"We also have some researchers from the US on the team," Dr Petlund adds. "In collaboration with the Cooperative Association for Internet Data Analysis (CAIDA) in San Diego, a leader in the field of Internet analysis, we are going to perform measurements and analyses to find out what percentage of all data streams are thin streams. No such data exists anywhere today."
Pushing for standardisation
Researchers are also employing more traditional research methods in order to study how thin streams behave both in test networks in the laboratory and when they are transmitted via the Internet.
One desired outcome is a standardised mechanism for handling thin data streams through the Internet Engineering Task Force (IETF).
"We won't be able to establish a standard unless we can prove that one is really needed. That is why we first need to measure the prevalence of thin streams," says Dr Petlund.
It is also essential to find out if prioritising thin data streams on the Internet has any negative consequences on other traffic. If this turns out to be the case, then the current use of so many different transmission technologies will pose a formidable challenge.
"At one time everyone connected to the Internet by means of a cable. Now we have a wide array of alternatives such as WiFi, 3G, 4G, WiMax, ADSL and fibre-optic connections -- all of which behave differently. We must come up with solutions that are optimal for everyone," Andreas Petlund affirms.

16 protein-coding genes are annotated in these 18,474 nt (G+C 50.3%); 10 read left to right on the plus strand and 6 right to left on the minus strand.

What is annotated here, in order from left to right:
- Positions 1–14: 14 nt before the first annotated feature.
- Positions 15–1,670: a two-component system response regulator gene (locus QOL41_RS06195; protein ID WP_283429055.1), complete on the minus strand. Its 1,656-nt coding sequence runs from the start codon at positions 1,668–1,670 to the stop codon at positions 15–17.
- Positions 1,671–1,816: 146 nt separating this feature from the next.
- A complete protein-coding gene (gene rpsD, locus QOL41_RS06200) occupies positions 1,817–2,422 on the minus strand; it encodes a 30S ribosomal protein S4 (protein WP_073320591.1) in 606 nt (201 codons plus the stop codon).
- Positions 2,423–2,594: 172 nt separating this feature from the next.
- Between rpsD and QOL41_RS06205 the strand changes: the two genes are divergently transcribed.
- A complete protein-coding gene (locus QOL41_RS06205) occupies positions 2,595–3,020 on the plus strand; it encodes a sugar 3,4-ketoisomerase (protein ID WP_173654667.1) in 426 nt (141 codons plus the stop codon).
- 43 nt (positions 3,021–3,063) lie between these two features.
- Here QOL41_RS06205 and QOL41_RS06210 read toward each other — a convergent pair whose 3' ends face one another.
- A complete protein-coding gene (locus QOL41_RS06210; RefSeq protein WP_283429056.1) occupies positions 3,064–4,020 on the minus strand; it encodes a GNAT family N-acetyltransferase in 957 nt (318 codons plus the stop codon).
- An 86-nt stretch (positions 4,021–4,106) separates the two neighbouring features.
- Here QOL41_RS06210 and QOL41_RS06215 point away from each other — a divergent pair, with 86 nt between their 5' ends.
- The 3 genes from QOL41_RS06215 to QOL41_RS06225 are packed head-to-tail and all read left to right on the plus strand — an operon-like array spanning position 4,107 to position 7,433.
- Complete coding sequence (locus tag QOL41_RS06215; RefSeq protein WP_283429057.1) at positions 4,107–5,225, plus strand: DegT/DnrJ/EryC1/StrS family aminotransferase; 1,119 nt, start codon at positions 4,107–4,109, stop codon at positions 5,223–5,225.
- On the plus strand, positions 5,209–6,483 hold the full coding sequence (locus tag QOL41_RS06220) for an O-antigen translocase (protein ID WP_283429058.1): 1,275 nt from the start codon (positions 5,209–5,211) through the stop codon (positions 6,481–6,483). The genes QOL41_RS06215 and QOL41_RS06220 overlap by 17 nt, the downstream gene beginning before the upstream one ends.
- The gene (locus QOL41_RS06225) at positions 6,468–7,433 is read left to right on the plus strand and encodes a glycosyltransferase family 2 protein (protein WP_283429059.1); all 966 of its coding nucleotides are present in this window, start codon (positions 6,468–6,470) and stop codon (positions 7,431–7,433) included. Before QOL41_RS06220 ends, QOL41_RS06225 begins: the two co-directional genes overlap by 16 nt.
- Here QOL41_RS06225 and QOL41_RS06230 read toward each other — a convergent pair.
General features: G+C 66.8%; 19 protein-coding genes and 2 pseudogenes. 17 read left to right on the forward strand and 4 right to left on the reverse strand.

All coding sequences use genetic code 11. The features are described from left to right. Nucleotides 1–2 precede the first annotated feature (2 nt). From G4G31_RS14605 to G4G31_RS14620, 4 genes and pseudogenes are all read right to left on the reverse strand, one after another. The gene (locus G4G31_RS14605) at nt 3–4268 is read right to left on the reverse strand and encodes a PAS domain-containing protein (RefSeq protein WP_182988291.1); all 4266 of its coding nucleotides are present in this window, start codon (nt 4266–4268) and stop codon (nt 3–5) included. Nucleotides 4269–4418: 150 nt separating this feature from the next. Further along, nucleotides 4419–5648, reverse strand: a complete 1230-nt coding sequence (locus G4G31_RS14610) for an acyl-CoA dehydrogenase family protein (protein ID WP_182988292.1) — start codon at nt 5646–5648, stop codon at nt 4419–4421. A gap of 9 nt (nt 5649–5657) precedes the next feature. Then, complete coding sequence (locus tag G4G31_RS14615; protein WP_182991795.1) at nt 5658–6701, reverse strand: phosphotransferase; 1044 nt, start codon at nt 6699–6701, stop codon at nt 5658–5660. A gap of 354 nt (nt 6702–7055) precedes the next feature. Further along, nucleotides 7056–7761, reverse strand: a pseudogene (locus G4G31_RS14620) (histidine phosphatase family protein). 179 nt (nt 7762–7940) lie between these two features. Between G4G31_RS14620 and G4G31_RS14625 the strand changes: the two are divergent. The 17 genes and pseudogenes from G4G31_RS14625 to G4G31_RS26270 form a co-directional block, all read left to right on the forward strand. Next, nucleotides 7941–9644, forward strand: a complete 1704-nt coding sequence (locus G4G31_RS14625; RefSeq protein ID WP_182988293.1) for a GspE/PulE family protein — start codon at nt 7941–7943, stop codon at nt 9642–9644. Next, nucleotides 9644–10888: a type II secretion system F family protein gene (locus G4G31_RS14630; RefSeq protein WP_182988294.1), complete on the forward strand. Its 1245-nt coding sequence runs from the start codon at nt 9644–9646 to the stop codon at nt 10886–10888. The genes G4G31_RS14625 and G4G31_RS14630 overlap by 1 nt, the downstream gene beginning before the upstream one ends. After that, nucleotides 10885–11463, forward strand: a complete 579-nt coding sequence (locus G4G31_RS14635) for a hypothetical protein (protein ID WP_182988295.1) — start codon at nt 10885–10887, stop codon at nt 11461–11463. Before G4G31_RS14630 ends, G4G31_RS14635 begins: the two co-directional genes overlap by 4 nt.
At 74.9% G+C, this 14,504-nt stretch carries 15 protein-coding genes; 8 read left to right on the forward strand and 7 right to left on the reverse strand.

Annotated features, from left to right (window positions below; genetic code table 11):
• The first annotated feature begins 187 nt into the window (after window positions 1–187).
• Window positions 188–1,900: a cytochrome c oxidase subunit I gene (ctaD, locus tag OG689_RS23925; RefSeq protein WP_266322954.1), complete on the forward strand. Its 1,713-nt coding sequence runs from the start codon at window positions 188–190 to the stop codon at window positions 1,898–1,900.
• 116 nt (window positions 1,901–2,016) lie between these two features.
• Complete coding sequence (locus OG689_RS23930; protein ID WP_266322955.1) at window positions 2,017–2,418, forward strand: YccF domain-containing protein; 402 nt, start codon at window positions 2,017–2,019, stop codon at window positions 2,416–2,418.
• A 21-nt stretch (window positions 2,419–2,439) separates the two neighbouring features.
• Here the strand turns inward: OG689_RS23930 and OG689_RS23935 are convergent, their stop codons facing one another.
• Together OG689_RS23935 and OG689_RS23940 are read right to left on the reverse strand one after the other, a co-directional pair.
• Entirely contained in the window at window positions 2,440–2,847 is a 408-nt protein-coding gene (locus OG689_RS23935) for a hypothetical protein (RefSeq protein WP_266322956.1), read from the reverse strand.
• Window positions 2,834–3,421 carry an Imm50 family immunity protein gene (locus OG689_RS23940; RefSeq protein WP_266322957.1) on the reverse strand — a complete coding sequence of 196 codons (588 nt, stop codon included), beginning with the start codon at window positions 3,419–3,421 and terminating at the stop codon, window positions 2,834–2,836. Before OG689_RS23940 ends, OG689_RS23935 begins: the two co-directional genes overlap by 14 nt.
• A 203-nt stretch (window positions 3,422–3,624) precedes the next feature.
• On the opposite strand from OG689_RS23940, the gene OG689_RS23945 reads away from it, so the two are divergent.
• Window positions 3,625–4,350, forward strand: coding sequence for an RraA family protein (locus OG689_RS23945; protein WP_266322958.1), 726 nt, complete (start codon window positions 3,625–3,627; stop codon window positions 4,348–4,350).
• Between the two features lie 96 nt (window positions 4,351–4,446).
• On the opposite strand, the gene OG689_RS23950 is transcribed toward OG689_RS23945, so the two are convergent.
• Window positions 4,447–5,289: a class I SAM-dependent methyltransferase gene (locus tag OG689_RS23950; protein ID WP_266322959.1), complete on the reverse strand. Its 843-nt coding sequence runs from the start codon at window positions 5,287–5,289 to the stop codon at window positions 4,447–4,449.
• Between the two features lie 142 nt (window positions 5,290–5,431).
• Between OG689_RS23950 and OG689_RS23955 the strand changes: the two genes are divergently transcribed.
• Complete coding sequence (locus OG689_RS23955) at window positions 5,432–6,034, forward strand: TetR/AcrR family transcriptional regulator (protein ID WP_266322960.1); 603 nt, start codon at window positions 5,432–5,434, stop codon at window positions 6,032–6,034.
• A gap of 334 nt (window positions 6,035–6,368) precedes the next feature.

Better online computer games
It was an interest in computer games that originally inspired researchers at Simula to study systems supporting time-dependent applications ahead of most of the rest of the field.
Andreas Petlund has previously worked on improvements at the operating system level to decrease latency arising from package loss. Users of Linux are benefiting from the resulting technology.
The large Norwegian computer game company, Funcom, has integrated these improvements into a number of their games servers. The technology has been tested on their highest-profile game, Age of Conan, and will be used for The Secret World, soon to be released.
Facts about data packages and network latency
In order to transmit large amounts of data over the Internet as efficiently as possible, a steadily increasing amount of data is sent until maximum bandwidth capacity is reached. The amount of data then stabilises so that bandwidth usage is optimised.
The Internet transmission protocol most used today, TCP, works by dividing data into packages. Queuing systems are used to transmit data packages. All data streams destined to go between given nodes in the Internet can be found in these queues.
If the queues fill up entire data packages are removed from the queue. These packages are then lost.
In order to determine which packages have actually arrived at the destination, the originator requests delivery confirmation for each package. If too much time elapses before a response is received the package is transmitted anew, resulting in network lag.